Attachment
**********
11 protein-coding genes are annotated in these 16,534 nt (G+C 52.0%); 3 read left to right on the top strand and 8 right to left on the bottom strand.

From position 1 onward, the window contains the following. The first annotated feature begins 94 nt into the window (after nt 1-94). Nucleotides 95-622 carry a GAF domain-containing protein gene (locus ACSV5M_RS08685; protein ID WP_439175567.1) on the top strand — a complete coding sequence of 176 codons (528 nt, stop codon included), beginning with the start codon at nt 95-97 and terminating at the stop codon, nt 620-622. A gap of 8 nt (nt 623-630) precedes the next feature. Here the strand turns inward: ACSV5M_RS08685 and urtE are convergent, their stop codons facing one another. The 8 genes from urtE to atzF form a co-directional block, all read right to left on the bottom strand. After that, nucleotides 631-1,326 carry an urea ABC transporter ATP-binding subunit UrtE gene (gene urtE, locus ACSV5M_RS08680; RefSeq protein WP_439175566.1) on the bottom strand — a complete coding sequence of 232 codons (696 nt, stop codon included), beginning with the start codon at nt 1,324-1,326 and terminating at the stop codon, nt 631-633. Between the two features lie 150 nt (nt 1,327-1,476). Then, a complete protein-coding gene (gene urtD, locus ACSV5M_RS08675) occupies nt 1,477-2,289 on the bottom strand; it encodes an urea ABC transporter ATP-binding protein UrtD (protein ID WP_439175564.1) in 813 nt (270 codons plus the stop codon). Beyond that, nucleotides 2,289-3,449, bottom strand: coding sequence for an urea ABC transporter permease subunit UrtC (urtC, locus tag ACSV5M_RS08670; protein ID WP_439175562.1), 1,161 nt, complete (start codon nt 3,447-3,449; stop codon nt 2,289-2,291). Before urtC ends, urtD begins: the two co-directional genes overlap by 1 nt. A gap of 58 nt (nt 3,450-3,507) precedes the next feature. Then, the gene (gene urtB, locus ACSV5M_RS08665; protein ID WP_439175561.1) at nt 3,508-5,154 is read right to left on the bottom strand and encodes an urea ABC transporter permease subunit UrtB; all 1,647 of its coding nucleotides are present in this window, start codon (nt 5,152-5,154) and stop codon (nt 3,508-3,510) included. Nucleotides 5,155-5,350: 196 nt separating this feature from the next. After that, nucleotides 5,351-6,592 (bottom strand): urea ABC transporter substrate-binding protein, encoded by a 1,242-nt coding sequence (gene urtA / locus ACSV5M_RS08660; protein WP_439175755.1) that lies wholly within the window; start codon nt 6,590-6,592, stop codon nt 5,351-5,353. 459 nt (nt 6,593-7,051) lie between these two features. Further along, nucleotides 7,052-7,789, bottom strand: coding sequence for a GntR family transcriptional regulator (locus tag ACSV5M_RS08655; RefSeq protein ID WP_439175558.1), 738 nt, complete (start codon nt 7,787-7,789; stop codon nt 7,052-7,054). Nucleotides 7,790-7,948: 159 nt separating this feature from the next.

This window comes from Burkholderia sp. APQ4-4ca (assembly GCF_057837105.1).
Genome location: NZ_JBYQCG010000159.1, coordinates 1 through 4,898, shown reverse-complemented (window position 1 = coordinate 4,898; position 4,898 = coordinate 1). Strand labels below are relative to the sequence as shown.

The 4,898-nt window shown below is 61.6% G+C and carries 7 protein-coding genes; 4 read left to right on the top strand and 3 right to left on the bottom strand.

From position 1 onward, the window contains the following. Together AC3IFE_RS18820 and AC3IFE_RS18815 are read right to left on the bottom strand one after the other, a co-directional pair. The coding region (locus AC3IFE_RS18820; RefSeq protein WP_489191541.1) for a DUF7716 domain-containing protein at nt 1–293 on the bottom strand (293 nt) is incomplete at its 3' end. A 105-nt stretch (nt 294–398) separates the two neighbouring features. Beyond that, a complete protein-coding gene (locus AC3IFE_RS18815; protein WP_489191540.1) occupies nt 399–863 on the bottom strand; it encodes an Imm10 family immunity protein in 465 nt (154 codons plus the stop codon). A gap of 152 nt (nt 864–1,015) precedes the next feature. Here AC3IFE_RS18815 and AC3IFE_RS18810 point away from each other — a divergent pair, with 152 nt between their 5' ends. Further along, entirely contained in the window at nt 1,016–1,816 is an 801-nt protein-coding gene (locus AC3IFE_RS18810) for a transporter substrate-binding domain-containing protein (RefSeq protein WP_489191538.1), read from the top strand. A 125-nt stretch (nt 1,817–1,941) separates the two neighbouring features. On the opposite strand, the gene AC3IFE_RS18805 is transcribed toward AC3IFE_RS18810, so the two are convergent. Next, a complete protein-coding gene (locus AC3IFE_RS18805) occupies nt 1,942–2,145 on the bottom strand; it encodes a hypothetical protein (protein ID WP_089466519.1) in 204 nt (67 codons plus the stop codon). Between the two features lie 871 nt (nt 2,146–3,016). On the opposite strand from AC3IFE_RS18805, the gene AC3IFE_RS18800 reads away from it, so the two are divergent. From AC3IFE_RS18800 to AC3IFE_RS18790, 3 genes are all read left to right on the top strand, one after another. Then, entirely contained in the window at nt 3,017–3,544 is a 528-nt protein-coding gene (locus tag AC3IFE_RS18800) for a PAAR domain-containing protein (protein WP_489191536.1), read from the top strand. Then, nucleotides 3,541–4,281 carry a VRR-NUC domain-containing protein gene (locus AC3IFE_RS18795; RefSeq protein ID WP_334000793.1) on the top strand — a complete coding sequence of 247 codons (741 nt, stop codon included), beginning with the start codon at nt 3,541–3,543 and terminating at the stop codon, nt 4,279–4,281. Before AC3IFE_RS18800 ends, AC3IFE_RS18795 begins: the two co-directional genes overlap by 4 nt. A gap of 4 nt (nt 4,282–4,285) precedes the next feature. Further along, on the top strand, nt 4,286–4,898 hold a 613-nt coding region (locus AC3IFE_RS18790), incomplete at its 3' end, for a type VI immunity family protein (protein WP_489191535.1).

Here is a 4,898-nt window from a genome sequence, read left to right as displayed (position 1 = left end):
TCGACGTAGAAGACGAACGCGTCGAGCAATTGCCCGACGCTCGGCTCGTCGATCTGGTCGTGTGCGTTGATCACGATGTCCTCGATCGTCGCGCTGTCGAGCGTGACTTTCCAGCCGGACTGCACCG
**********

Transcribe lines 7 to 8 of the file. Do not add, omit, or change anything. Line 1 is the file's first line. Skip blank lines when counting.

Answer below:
Here is a 4,898-nt window from a genome sequence, read left to right as displayed (position 1 = left end):
TCGACGTAGAAGACGAACGCGTCGAGCAATTGCCCGACGCTCGGCTCGTCGATCTGGTCGTGTGCGTTGATCACGATGTCCTCGATCGTCGCGCTGTCGAGCGTGACTTTCCAGCCGGACTGCACCG